14 Jun 2021
As we touched in our previous blog, Judgments in Default are entirely procedural and do not involve looking at the overall merits of the case. Due to this, Defendants have the option to apply to ‘Set the Judgment Aside’ so that they can look to allow the matter to be argued on the merits alone.
We know from the PM’s case that he challenged it based on the merits, but there are in fact 3 ways you can Set Aside Judgment; 1 is a mandatory ground, where the Court must Set Aside, while the remaining 2 are discretionary.
The Court must Set Aside Judgment in cases where the Claimant did not follow the correct procedure when entering a Judgment in Default. This is typically seen in cases where an Acknowledgment of Service or Defence was incorrectly served, or, where, the Claim was not served on the correct address. In the PM’s case, we know that the Judgment was issued against 10 Downing Street, while we know, that the PM lives in the flat above 11 Downing Street. Serving on the PM’s work address would not be seen as serving to the correct address and would give rise to a mandatory ground to Set Aside.
Discretionary grounds when the Court may Set Aside Judgment are typically where the Defendant has a realistic prospect of success of defending the case on the merits, if given the opportunity, or, where there is another good reason why the Judgment should be Set Aside. The Court states that the Defence must be “more than arguable” for these purposes.
In practice, while it is a discretionary ground, it will be rare where a Court will allow a Judgment in Default to stay in place where an arguable Defence exists. It appears it was on this ground that the PM was successful. The second discretionary ground is left deliberately wide in terms of what it covers which gives the Court the opportunity to consider the case holistically. By way of an example, the PM may have argued, that as the Claim Form was sent to 10 Downing Street and he would likely not have been allowed to examine his own post for security reasons, there is a good reason why he was not aware of the Claim and why it should be Set Aside.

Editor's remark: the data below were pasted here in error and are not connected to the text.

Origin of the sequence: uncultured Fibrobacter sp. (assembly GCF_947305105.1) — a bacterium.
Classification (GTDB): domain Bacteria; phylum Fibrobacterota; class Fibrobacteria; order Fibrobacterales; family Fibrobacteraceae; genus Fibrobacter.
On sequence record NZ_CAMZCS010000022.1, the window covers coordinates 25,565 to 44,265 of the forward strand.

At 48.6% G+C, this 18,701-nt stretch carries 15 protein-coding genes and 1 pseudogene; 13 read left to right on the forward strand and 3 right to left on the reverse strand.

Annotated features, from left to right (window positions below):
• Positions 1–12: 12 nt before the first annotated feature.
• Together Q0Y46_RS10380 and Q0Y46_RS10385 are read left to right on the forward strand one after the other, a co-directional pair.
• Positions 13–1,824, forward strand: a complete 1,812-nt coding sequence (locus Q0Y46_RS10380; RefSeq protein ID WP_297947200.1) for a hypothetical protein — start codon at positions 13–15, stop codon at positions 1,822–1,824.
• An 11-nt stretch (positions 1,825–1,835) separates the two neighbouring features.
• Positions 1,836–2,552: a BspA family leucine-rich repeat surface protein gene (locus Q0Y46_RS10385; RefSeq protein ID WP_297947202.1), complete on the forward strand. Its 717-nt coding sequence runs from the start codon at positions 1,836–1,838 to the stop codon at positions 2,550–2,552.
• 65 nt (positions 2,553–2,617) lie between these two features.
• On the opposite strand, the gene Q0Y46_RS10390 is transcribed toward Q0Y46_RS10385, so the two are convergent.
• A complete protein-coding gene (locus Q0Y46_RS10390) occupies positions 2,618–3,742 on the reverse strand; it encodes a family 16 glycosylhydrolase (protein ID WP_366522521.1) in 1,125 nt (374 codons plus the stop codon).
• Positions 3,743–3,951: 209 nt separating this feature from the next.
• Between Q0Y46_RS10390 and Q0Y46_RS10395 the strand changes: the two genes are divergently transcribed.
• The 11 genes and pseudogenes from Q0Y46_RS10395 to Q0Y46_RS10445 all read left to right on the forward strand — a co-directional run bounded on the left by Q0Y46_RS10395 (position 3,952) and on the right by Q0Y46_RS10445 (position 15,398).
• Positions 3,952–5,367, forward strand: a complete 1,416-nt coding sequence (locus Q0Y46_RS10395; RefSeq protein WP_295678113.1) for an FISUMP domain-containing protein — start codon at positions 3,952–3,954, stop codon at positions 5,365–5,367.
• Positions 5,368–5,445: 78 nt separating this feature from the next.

When considering to Set Aside Judgment, the Court must consider the promptness of any Application. The Court encourages finality to proceedings and therefore, if an Application to Set Aside is being made a significant amount of time after the Judgment was entered then the Court will be less likely to Set Aside Judgment, even if the discretionary grounds are met. Case law suggests Application made more than 60 days after will suffer from difficulties.
Once Judgment is Set Aside, the case is ordinarily listed for directions to Trial for the parties to argue the merits. If one party believes the case has little merit and would be a waste of time to go to trial, a party can then Apply to Strike Out the Claim.
William Watkins is a specialist in debt recovery and commercial litigation. He heads up the Debt Recovery team within our Dispute Resolution department at Harding Evans. Get in touch on 01633 244233 or email@example.com.
Harding Evans is a trading name of Harding Evans LLP, a limited liability partnership, registered in England & Wales (registered number: OC311802), authorised and regulated by the Solicitors Regulation Authority (SRA number: 419663).